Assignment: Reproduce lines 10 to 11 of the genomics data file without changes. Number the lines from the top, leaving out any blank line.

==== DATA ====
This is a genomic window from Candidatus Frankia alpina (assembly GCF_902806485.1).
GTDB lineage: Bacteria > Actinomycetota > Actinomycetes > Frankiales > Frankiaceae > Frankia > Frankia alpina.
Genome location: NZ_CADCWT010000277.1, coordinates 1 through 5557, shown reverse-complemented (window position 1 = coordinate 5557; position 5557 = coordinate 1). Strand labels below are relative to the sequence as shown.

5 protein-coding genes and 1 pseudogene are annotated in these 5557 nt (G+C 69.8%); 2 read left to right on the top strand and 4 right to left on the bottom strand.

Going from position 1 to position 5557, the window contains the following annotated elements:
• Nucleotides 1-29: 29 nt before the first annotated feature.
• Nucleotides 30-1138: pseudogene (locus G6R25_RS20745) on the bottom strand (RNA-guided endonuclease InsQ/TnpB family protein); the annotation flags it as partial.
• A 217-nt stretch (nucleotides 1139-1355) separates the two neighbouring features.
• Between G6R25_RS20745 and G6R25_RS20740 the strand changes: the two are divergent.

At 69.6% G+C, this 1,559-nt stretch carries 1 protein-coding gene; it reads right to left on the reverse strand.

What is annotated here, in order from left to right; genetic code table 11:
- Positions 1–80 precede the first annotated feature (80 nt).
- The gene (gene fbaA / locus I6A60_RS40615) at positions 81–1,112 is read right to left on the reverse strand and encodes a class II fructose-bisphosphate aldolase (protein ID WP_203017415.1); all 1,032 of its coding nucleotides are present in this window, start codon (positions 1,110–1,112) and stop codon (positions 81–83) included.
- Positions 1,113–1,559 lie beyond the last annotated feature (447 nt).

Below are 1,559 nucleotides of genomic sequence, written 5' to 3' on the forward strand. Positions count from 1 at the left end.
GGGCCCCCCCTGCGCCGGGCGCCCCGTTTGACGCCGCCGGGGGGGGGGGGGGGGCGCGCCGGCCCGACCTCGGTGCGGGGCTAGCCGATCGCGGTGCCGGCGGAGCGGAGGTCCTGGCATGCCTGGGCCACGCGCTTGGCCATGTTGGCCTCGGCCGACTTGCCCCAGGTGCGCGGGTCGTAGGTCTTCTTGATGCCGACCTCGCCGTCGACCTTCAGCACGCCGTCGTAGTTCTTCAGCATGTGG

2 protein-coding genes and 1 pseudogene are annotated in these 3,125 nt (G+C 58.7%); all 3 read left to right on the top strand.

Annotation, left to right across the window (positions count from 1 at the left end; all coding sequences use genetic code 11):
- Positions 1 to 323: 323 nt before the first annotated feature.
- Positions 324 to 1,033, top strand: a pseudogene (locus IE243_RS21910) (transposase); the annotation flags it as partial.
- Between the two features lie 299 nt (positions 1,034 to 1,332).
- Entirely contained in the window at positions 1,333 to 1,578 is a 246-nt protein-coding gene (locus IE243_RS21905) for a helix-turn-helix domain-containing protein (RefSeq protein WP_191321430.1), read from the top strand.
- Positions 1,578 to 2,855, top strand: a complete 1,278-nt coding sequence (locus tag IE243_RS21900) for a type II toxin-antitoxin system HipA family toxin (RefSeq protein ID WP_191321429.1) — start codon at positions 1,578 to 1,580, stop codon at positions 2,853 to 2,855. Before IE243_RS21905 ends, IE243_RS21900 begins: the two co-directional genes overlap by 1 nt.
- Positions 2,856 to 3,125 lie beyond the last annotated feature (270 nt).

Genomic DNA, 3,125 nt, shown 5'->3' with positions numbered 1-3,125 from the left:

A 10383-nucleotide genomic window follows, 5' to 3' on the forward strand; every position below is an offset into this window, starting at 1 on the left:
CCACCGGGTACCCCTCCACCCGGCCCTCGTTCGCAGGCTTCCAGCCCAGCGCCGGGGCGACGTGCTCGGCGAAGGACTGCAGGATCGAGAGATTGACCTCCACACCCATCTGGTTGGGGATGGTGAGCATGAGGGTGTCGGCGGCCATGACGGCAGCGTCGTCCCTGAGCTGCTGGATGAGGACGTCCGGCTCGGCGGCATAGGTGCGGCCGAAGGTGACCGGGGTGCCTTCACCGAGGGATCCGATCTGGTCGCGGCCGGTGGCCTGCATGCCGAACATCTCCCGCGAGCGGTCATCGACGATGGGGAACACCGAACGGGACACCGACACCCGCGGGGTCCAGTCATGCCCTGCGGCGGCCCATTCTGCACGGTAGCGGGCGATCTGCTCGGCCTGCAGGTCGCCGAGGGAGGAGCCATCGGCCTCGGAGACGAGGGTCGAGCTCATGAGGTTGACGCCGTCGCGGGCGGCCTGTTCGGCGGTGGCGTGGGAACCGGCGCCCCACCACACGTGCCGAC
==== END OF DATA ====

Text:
At 69.6% G+C, this 1,559-nt stretch carries 1 protein-coding gene; it reads right to left on the reverse strand.

What is annotated here, in order from left to right; genetic code table 11: